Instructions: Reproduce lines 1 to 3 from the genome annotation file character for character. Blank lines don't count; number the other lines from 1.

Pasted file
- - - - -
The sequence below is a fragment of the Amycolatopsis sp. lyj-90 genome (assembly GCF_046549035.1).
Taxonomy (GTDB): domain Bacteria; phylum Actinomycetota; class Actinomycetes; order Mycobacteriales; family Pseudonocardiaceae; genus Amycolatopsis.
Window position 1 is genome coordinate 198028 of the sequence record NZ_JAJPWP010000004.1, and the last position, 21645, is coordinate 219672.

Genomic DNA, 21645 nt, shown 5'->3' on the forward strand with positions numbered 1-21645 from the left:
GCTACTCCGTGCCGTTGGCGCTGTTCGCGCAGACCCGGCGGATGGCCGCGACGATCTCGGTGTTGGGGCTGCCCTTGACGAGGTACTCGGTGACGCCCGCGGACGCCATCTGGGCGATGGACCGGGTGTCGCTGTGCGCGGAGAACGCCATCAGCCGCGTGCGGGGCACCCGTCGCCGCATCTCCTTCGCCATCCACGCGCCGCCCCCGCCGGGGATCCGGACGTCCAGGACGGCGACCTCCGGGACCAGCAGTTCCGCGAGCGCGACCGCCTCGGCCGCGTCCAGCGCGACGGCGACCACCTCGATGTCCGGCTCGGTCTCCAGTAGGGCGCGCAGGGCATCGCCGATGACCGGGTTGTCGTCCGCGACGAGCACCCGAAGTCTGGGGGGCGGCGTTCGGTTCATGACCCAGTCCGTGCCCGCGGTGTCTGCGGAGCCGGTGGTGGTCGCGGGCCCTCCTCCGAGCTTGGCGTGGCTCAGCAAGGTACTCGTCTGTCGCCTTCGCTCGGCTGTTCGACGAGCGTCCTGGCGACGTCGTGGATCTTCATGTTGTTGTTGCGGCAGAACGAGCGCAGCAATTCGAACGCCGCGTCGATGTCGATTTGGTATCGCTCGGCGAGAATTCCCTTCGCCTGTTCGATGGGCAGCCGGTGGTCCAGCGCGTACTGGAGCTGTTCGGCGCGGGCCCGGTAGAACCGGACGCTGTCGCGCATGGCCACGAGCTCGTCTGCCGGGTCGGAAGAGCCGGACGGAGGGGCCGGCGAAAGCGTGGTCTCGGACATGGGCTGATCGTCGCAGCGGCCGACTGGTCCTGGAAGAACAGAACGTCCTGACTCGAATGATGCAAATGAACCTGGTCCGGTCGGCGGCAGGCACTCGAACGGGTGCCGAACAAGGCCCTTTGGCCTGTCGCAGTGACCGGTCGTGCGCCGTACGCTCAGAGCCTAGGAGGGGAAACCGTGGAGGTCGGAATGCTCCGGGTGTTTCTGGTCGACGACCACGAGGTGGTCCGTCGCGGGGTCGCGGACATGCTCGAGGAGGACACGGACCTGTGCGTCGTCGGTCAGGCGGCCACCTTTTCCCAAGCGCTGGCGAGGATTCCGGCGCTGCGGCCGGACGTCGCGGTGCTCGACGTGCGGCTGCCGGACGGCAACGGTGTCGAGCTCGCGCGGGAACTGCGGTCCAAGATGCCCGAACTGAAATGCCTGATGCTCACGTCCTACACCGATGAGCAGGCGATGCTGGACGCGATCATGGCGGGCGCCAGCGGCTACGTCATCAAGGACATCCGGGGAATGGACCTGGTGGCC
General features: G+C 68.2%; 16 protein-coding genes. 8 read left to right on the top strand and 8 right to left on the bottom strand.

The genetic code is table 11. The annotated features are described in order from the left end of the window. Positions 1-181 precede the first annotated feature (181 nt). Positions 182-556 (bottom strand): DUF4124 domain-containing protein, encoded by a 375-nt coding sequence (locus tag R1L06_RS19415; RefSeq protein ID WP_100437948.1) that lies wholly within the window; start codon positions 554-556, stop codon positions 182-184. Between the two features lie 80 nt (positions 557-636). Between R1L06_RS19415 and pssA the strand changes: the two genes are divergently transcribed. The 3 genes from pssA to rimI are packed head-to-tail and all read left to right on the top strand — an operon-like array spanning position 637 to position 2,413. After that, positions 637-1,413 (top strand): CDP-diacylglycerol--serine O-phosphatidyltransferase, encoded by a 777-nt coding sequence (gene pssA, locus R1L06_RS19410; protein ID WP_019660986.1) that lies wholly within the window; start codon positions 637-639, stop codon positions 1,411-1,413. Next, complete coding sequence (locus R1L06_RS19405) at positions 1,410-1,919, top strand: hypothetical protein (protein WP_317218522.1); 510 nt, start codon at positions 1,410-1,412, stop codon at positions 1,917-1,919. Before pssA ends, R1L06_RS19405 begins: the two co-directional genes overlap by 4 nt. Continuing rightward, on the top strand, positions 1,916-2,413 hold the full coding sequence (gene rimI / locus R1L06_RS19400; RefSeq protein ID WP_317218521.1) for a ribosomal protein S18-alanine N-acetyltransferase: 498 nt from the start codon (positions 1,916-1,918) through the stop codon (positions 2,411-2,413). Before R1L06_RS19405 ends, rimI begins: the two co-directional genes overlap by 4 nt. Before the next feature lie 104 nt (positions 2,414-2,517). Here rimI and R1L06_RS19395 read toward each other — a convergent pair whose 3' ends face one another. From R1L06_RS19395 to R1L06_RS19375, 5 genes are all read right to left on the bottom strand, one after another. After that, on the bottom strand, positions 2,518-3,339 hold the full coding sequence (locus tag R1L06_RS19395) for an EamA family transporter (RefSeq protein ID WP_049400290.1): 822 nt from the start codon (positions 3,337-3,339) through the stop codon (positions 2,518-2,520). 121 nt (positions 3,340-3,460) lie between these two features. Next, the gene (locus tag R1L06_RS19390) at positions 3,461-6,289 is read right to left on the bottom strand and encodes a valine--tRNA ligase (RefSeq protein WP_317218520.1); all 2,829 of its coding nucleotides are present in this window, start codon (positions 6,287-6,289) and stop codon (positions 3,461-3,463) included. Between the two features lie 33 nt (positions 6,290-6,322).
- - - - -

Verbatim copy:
The sequence below is a fragment of the Amycolatopsis sp. lyj-90 genome (assembly GCF_046549035.1).
Taxonomy (GTDB): domain Bacteria; phylum Actinomycetota; class Actinomycetes; order Mycobacteriales; family Pseudonocardiaceae; genus Amycolatopsis.
Window position 1 is genome coordinate 198028 of the sequence record NZ_JAJPWP010000004.1, and the last position, 21645, is coordinate 219672.